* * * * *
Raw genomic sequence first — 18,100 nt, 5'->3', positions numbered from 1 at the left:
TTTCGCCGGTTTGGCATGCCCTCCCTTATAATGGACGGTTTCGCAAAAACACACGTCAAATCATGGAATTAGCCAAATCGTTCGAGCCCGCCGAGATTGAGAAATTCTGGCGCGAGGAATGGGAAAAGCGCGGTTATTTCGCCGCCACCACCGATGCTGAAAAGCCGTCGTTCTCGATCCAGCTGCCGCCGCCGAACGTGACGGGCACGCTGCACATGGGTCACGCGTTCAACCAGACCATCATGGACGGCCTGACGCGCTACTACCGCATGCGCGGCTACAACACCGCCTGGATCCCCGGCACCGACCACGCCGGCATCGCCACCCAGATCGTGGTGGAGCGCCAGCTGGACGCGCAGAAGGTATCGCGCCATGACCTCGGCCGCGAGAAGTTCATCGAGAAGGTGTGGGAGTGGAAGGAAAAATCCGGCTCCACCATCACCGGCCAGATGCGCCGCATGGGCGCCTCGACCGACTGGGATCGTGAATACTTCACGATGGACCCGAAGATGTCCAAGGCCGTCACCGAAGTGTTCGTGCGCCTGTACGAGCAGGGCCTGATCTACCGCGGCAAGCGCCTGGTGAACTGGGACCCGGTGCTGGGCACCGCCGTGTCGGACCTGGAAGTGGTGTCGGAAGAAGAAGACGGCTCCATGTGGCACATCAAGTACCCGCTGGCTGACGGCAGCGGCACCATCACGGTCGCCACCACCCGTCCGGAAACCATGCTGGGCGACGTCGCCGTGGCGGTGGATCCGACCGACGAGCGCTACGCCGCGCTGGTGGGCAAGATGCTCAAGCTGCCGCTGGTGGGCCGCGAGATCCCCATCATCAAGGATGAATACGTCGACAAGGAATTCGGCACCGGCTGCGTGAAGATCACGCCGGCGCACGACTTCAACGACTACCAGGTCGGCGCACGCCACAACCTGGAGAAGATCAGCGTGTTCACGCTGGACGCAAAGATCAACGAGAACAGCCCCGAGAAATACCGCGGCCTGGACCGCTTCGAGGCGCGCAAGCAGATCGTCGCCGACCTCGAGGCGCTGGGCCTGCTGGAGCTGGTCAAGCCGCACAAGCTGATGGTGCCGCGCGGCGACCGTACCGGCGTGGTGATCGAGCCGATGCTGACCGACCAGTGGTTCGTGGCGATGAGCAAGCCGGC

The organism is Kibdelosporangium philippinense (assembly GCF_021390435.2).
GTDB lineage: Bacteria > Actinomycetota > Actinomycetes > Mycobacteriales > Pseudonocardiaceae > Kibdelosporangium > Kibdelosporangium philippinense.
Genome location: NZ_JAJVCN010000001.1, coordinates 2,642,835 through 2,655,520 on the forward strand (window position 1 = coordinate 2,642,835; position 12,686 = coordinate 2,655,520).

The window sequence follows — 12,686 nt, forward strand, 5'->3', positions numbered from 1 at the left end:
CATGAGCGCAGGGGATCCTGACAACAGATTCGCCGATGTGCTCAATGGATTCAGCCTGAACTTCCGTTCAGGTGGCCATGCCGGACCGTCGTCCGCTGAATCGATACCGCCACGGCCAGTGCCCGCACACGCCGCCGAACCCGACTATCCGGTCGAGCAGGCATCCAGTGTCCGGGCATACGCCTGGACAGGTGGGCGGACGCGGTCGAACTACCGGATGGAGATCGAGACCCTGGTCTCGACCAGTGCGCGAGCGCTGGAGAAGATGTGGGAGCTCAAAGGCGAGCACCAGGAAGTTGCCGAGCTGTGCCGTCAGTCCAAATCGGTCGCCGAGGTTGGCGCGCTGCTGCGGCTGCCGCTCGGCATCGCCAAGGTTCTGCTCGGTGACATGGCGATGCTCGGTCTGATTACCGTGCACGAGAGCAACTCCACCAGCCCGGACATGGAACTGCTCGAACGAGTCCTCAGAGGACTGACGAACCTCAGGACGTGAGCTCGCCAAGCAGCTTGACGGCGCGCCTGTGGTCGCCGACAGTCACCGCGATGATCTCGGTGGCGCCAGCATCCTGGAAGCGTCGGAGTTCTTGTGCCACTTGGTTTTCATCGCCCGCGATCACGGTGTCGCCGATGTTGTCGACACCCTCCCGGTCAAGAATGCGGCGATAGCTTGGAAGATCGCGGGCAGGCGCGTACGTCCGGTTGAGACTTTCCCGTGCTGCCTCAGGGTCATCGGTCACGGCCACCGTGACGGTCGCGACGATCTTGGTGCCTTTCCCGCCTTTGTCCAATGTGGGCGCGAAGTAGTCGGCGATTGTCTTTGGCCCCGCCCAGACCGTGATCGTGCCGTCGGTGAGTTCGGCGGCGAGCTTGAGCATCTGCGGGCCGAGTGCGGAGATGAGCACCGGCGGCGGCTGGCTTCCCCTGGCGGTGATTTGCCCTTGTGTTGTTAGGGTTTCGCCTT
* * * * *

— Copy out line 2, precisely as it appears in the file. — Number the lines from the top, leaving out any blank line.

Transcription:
TTTCGCCGGTTTGGCATGCCCTCCCTTATAATGGACGGTTTCGCAAAAACACACGTCAAATCATGGAATTAGCCAAATCGTTCGAGCCCGCCGAGATTGAGAAATTCTGGCGCGAGGAATGGGAAAAGCGCGGTTATTTCGCCGCCACCACCGATGCTGAAAAGCCGTCGTTCTCGATCCAGCTGCCGCCGCCGAACGTGACGGGCACGCTGCACATGGGTCACGCGTTCAACCAGACCATCATGGACGGCCTGACGCGCTACTACCGCATGCGCGGCTACAACACCGCCTGGATCCCCGGCACCGACCACGCCGGCATCGCCACCCAGATCGTGGTGGAGCGCCAGCTGGACGCGCAGAAGGTATCGCGCCATGACCTCGGCCGCGAGAAGTTCATCGAGAAGGTGTGGGAGTGGAAGGAAAAATCCGGCTCCACCATCACCGGCCAGATGCGCCGCATGGGCGCCTCGACCGACTGGGATCGTGAATACTTCACGATGGACCCGAAGATGTCCAAGGCCGTCACCGAAGTGTTCGTGCGCCTGTACGAGCAGGGCCTGATCTACCGCGGCAAGCGCCTGGTGAACTGGGACCCGGTGCTGGGCACCGCCGTGTCGGACCTGGAAGTGGTGTCGGAAGAAGAAGACGGCTCCATGTGGCACATCAAGTACCCGCTGGCTGACGGCAGCGGCACCATCACGGTCGCCACCACCCGTCCGGAAACCATGCTGGGCGACGTCGCCGTGGCGGTGGATCCGACCGACGAGCGCTACGCCGCGCTGGTGGGCAAGATGCTCAAGCTGCCGCTGGTGGGCCGCGAGATCCCCATCATCAAGGATGAATACGTCGACAAGGAATTCGGCACCGGCTGCGTGAAGATCACGCCGGCGCACGACTTCAACGACTACCAGGTCGGCGCACGCCACAACCTGGAGAAGATCAGCGTGTTCACGCTGGACGCAAAGATCAACGAGAACAGCCCCGAGAAATACCGCGGCCTGGACCGCTTCGAGGCGCGCAAGCAGATCGTCGCCGACCTCGAGGCGCTGGGCCTGCTGGAGCTGGTCAAGCCGCACAAGCTGATGGTGCCGCGCGGCGACCGTACCGGCGTGGTGATCGAGCCGATGCTGACCGACCAGTGGTTCGTGGCGATGAGCAAGCCGGC